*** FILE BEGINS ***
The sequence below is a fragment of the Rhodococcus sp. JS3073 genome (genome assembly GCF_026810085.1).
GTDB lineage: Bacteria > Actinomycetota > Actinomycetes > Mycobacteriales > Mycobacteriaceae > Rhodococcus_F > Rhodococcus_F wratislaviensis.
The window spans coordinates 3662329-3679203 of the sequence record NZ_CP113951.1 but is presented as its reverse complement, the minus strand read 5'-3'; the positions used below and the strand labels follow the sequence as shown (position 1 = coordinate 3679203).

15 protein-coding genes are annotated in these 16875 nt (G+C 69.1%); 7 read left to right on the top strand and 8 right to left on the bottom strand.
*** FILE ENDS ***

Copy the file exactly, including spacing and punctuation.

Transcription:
The sequence below is a fragment of the Rhodococcus sp. JS3073 genome (genome assembly GCF_026810085.1).
GTDB lineage: Bacteria > Actinomycetota > Actinomycetes > Mycobacteriales > Mycobacteriaceae > Rhodococcus_F > Rhodococcus_F wratislaviensis.
The window spans coordinates 3662329-3679203 of the sequence record NZ_CP113951.1 but is presented as its reverse complement, the minus strand read 5'-3'; the positions used below and the strand labels follow the sequence as shown (position 1 = coordinate 3679203).

15 protein-coding genes are annotated in these 16875 nt (G+C 69.1%); 7 read left to right on the top strand and 8 right to left on the bottom strand.